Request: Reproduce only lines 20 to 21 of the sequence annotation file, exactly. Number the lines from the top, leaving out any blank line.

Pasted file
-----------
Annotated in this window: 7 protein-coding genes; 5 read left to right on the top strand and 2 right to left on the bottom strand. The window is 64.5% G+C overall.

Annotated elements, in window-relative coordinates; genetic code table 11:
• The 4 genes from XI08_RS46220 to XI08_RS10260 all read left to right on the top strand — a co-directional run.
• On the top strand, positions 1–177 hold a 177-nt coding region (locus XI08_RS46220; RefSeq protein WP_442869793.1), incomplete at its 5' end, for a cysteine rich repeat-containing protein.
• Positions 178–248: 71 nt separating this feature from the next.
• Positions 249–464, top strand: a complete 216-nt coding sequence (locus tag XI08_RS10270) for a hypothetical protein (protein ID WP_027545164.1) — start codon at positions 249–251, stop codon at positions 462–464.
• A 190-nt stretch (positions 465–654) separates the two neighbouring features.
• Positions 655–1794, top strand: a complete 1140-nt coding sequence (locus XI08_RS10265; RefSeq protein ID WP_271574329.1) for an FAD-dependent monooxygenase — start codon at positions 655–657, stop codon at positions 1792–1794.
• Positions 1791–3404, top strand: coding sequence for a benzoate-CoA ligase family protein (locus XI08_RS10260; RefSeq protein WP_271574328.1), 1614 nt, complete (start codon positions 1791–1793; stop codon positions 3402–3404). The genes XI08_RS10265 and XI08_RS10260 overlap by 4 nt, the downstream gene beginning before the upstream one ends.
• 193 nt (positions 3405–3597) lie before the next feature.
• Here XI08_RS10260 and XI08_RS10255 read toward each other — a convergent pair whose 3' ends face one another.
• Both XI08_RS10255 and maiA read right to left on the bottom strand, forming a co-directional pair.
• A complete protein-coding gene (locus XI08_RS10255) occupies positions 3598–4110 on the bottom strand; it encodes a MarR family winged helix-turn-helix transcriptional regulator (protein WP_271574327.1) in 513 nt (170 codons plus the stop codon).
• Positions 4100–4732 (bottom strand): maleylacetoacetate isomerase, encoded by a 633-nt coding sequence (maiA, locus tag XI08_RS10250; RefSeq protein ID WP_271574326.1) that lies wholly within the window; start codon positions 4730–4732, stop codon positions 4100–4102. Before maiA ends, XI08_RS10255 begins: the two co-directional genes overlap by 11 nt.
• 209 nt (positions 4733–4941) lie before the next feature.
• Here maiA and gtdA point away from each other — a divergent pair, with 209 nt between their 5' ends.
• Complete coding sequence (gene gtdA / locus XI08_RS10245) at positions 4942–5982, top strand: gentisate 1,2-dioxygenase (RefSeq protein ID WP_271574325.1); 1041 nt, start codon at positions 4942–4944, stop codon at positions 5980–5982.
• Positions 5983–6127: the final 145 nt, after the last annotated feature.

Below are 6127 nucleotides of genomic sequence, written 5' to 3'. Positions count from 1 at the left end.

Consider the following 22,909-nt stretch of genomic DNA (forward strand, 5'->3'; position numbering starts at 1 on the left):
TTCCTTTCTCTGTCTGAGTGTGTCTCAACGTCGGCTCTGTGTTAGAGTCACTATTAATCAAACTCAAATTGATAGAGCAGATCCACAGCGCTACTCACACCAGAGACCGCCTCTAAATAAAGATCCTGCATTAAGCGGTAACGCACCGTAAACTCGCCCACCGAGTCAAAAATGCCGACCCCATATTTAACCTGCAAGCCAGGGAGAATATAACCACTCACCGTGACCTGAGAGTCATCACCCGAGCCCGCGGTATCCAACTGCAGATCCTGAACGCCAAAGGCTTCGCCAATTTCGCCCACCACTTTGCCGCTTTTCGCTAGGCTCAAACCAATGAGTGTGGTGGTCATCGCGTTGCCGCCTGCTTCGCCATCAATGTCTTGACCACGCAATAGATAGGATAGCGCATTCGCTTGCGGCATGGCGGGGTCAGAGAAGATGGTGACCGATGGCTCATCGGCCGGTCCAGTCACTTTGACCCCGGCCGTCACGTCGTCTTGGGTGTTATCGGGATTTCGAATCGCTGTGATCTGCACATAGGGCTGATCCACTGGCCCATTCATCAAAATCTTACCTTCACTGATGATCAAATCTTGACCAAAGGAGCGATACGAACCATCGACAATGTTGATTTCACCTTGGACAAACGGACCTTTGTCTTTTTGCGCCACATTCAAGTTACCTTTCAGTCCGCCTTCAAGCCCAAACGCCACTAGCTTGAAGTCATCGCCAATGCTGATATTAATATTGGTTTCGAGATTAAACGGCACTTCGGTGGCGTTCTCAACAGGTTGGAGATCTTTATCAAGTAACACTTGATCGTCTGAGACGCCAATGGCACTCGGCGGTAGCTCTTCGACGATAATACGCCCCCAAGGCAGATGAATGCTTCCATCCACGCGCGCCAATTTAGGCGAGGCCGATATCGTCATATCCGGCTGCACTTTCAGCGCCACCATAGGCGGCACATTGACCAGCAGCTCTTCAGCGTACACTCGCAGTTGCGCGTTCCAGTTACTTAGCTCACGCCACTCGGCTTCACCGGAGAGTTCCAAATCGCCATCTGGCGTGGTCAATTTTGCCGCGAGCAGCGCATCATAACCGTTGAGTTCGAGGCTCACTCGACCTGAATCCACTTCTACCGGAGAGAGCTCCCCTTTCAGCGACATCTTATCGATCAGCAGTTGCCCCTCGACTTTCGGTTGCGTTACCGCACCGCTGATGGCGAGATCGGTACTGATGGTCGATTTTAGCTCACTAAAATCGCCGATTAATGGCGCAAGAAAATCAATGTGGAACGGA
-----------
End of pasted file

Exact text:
Consider the following 22,909-nt stretch of genomic DNA (forward strand, 5'->3'; position numbering starts at 1 on the left):
TTCCTTTCTCTGTCTGAGTGTGTCTCAACGTCGGCTCTGTGTTAGAGTCACTATTAATCAAACTCAAATTGATAGAGCAGATCCACAGCGCTACTCACACCAGAGACCGCCTCTAAATAAAGATCCTGCATTAAGCGGTAACGCACCGTAAACTCGCCCACCGAGTCAAAAATGCCGACCCCATATTTAACCTGCAAGCCAGGGAGAATATAACCACTCACCGTGACCTGAGAGTCATCACCCGAGCCCGCGGTATCCAACTGCAGATCCTGAACGCCAAAGGCTTCGCCAATTTCGCCCACCACTTTGCCGCTTTTCGCTAGGCTCAAACCAATGAGTGTGGTGGTCATCGCGTTGCCGCCTGCTTCGCCATCAATGTCTTGACCACGCAATAGATAGGATAGCGCATTCGCTTGCGGCATGGCGGGGTCAGAGAAGATGGTGACCGATGGCTCATCGGCCGGTCCAGTCACTTTGACCCCGGCCGTCACGTCGTCTTGGGTGTTATCGGGATTTCGAATCGCTGTGATCTGCACATAGGGCTGATCCACTGGCCCATTCATCAAAATCTTACCTTCACTGATGATCAAATCTTGACCAAAGGAGCGATACGAACCATCGACAATGTTGATTTCACCTTGGACAAACGGACCTTTGTCTTTTTGCGCCACATTCAAGTTACCTTTCAGTCCGCCTTCAAGCCCAAACGCCACTAGCTTGAAGTCATCGCCAATGCTGATATTAATATTGGTTTCGAGATTAAACGGCACTTCGGTGGCGTTCTCAACAGGTTGGAGATCTTTATCAAGTAACACTTGATCGTCTGAGACGCCAATGGCACTCGGCGGTAGCTCTTCGACGATAATACGCCCCCAAGGCAGATGAATGCTTCCATCCACGCGCGCCAATTTAGGCGAGGCCGATATCGTCATATCCGGCTGCACTTTCAGCGCCACCATAGGCGGCACATTGACCAGCAGCTCTTCAGCGTACACTCGCAGTTGCGCGTTCCAGTTACTTAGCTCACGCCACTCGGCTTCACCGGAGAGTTCCAAATCGCCATCTGGCGTGGTCAATTTTGCCGCGAGCAGCGCATCATAACCGTTGAGTTCGAGGCTCACTCGACCTGAATCCACTTCTACCGGAGAGAGCTCCCCTTTCAGCGACATCTTATCGATCAGCAGTTGCCCCTCGACTTTCGGTTGCGTTACCGCACCGCTGATGGCGAGATCGGTACTGATGGTCGATTTTAGCTCACTAAAATCGCCGATTAATGGCGCAAGAAAATCAATGTGGAACGGA